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Lawyer AIs for explaining bureacratic and legal systems


(Maximo Ramallo) #1

Quote:
“Rules should be possible to be understood by those with only modest cognitive capabilities. Theoretically, lawyers should play to role of “explainers” of the rules we call laws. So, I propose lawyer AIs for everyone”.
By Radivis.

There are other posts dealing with AIs in the use of recommender systems, can we use the same base software to another underlying necessity?

I’ve already expressed my opinion to do use of recommender systems for orientation and education in complex systems as the legal system, and the aforementioned quote says it all. And they can be used for decision making processes like voting.


(Michael Hrenka) #2

Yes, it seems that there is a lack of serious consideration about how AI may support our decision making processes in the future. There’s a chapter in the book “Anticipating tomorrow’s politics” which for example has quite nice ideas about the use of supporting AIs in teaching. We might want to collect ideas like that for every area of life. These could then be used to inspire both business ideas and Transhumanist Party policies.

If the future is to be good, then everyone should have access to a swarm of really good AI advisors for any field of expertise. The AI advisor swarm might even be integrated or mediated through a kind of warm mentor persona. That would be a real Google-killer. Instead of googling something, you simply ask your AI mentor and get very meaningful answers almost instantly. It seems like Google, Apple, and Microsoft are working on such AI helpers, but they are still far away from being as competent as Watson, for example.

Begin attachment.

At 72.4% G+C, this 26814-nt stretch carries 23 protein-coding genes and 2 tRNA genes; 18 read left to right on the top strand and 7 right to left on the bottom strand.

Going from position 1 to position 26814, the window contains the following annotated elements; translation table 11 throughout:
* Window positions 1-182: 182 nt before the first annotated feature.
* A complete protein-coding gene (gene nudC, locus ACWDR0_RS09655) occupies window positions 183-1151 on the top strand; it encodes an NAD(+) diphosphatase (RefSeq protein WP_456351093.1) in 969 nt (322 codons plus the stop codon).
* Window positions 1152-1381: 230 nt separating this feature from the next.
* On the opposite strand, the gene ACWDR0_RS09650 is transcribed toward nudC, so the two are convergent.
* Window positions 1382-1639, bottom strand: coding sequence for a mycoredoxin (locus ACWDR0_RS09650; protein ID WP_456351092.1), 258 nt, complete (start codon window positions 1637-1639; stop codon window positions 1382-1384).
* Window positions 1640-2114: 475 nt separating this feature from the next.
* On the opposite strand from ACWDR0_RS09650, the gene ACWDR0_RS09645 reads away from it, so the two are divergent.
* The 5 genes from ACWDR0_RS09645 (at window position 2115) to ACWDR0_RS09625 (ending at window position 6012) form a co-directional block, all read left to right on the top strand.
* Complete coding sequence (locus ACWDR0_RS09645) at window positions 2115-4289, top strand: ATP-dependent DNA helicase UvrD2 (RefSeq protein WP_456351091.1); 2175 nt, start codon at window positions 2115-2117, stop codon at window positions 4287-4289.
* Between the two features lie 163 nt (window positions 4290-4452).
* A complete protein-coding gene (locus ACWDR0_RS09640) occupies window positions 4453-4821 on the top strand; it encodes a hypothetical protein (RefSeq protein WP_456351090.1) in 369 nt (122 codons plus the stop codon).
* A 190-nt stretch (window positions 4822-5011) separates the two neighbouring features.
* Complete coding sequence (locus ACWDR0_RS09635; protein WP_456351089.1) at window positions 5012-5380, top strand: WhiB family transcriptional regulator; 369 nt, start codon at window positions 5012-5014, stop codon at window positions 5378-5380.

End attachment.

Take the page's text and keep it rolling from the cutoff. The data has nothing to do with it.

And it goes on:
(Maximo Ramallo) #3

Hopefully it doesn’t take a Watson.

Much simpler systems could rely on the version-nesting wiki (you know, the one I talk a lot). This one can add an agent-oriented background through human computation, solving partially the need for programming.

Done by bringing results from the database of “ideas based on ideas” made by humans themselves, we could feed technologies like swarms with it, adjusting it to individual configurations.

As for the Intelligent Personal Assistant, there is an open source one we could use:

One thing to remark, is advisable to build a common base between this “lawyer AI” and technologies like blockchain to save effort, when possible of course.


(Michael Hrenka) #4

The SIRIUS Intelligent Personal Assistant you’ve linked there looks really promising. I’m glad to see that there’s a real open source effort for AI assistants.

And yes, using versioned wikis instead of Wikipedia makes a lot of sense. At least once there versioned wikis are actually well developed and established. The users would then have to specify which versions they prefer, and the AI assistant may suggest that there are other interesting versions of whatever information is requested. This may even be relevant to the law sector. While there is only one official version of a law, there might be different unofficial interpretations of what they mean in certain cases. The lawyer AI might then make predictions about outcomes of certain hypothetical lawsuits.


(Maximo Ramallo) #5

There is one thing, we need people for this and other projects. I have an idea, but first let me organize my data and set up the wiki in this forum.


#6

https://bitcointalk.org/index.php?topic=950309.msg10718662#msg10718662

The main problem is where the data for preferences are stored. It will be the most confidential data a person has. It has to be owned and access controlled by each individual because the AI would have to utilize a data mining approach which could include ambient intelligence, ubiquitous computing, Internet of Things, etc.

IBM has a promising approach with ADEPT. SAFE Network has a promising approach as well. Tau has an interesting approach which is very ambitious and could be promising.

SIRIUS is interesting. If it can be plugged into decentralized data storage and if you can access the necessary computing power to do cool things then it could be great. For data storage I cannot speak for anyone else but I wouldn’t want my private thoughts, preferences, the state of my refrigerator and washing machine to be freely given. I want to control that data and who can access it. I want to be able to sell it to advertisers or keep it to myself.


(Maximo Ramallo) #7